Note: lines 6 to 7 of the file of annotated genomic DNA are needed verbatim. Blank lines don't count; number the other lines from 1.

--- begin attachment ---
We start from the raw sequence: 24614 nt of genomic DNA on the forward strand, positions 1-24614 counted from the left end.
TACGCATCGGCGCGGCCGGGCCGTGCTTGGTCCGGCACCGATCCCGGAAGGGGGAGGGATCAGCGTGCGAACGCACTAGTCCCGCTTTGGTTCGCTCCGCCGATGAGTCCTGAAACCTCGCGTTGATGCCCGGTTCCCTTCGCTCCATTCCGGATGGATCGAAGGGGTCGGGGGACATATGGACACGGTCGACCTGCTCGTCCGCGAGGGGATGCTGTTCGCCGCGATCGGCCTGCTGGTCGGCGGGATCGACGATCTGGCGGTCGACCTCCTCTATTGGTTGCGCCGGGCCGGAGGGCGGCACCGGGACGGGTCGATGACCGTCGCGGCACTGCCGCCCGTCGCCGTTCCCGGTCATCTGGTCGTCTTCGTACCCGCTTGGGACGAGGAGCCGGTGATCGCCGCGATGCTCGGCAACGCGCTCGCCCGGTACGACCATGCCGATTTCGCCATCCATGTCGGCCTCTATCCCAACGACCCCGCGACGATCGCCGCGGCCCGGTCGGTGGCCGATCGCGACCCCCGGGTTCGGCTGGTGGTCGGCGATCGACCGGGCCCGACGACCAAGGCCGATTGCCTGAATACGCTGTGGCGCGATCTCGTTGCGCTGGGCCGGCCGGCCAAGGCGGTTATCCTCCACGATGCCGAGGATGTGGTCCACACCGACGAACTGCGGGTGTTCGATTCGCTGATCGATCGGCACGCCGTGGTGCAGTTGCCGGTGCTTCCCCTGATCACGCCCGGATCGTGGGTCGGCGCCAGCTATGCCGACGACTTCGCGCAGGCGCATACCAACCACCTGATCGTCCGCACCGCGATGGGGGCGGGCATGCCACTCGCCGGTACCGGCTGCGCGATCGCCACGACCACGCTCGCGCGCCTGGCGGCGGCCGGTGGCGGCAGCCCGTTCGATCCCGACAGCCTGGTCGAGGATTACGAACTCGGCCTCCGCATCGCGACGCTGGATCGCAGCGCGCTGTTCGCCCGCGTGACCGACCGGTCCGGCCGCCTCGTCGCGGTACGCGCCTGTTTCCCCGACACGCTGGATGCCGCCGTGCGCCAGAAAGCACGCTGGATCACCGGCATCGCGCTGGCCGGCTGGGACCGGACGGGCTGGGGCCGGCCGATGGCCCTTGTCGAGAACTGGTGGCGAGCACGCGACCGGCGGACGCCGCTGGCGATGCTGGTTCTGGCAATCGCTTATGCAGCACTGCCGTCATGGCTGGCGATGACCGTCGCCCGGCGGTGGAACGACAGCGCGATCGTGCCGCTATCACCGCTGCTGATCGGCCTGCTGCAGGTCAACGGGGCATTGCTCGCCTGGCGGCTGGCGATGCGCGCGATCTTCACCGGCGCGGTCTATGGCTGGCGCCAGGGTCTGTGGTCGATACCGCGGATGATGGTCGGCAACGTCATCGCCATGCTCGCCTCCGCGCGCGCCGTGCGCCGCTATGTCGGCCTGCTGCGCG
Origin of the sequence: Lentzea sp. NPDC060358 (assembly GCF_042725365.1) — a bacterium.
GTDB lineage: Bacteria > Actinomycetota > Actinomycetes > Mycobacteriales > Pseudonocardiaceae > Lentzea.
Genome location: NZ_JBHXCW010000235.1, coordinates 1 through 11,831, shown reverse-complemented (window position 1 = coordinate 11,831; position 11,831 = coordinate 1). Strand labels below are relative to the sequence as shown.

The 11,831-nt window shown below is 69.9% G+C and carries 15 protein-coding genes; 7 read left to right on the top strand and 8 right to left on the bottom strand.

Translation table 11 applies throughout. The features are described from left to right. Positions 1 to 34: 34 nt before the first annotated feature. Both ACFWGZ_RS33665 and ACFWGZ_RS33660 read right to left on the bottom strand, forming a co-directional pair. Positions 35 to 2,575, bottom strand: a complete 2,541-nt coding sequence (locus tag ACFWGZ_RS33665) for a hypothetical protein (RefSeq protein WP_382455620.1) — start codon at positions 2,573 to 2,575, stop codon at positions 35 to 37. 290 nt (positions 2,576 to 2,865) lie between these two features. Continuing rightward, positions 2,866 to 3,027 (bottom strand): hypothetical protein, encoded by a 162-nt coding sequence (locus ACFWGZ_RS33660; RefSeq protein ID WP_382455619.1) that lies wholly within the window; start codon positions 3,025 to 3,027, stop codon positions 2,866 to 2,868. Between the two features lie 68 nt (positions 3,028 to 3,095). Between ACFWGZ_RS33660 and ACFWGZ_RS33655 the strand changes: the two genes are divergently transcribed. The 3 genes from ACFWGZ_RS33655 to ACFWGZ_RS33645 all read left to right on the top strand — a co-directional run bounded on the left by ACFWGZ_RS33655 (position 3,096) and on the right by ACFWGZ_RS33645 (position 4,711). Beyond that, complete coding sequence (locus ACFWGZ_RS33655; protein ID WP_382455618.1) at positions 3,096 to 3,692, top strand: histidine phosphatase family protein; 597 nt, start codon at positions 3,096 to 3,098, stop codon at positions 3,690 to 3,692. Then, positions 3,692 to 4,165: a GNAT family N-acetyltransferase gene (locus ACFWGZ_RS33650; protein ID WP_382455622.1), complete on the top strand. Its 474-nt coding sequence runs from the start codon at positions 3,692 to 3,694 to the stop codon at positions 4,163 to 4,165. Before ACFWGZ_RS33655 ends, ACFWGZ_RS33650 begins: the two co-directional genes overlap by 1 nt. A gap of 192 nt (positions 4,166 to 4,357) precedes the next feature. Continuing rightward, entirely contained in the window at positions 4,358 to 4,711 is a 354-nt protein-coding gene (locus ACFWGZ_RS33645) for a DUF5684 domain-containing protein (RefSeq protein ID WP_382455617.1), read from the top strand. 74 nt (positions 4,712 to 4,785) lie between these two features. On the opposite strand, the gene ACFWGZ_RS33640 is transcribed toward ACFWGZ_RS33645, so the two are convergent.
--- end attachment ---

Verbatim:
The 11,831-nt window shown below is 69.9% G+C and carries 15 protein-coding genes; 7 read left to right on the top strand and 8 right to left on the bottom strand.

Translation table 11 applies throughout. The features are described from left to right. Positions 1 to 34: 34 nt before the first annotated feature. Both ACFWGZ_RS33665 and ACFWGZ_RS33660 read right to left on the bottom strand, forming a co-directional pair. Positions 35 to 2,575, bottom strand: a complete 2,541-nt coding sequence (locus tag ACFWGZ_RS33665) for a hypothetical protein (RefSeq protein WP_382455620.1) — start codon at positions 2,573 to 2,575, stop codon at positions 35 to 37. 290 nt (positions 2,576 to 2,865) lie between these two features. Continuing rightward, positions 2,866 to 3,027 (bottom strand): hypothetical protein, encoded by a 162-nt coding sequence (locus ACFWGZ_RS33660; RefSeq protein ID WP_382455619.1) that lies wholly within the window; start codon positions 3,025 to 3,027, stop codon positions 2,866 to 2,868. Between the two features lie 68 nt (positions 3,028 to 3,095). Between ACFWGZ_RS33660 and ACFWGZ_RS33655 the strand changes: the two genes are divergently transcribed. The 3 genes from ACFWGZ_RS33655 to ACFWGZ_RS33645 all read left to right on the top strand — a co-directional run bounded on the left by ACFWGZ_RS33655 (position 3,096) and on the right by ACFWGZ_RS33645 (position 4,711). Beyond that, complete coding sequence (locus ACFWGZ_RS33655; protein ID WP_382455618.1) at positions 3,096 to 3,692, top strand: histidine phosphatase family protein; 597 nt, start codon at positions 3,096 to 3,098, stop codon at positions 3,690 to 3,692. Then, positions 3,692 to 4,165: a GNAT family N-acetyltransferase gene (locus ACFWGZ_RS33650; protein ID WP_382455622.1), complete on the top strand. Its 474-nt coding sequence runs from the start codon at positions 3,692 to 3,694 to the stop codon at positions 4,163 to 4,165. Before ACFWGZ_RS33655 ends, ACFWGZ_RS33650 begins: the two co-directional genes overlap by 1 nt. A gap of 192 nt (positions 4,166 to 4,357) precedes the next feature. Continuing rightward, entirely contained in the window at positions 4,358 to 4,711 is a 354-nt protein-coding gene (locus ACFWGZ_RS33645) for a DUF5684 domain-containing protein (RefSeq protein ID WP_382455617.1), read from the top strand. 74 nt (positions 4,712 to 4,785) lie between these two features. On the opposite strand, the gene ACFWGZ_RS33640 is transcribed toward ACFWGZ_RS33645, so the two are convergent.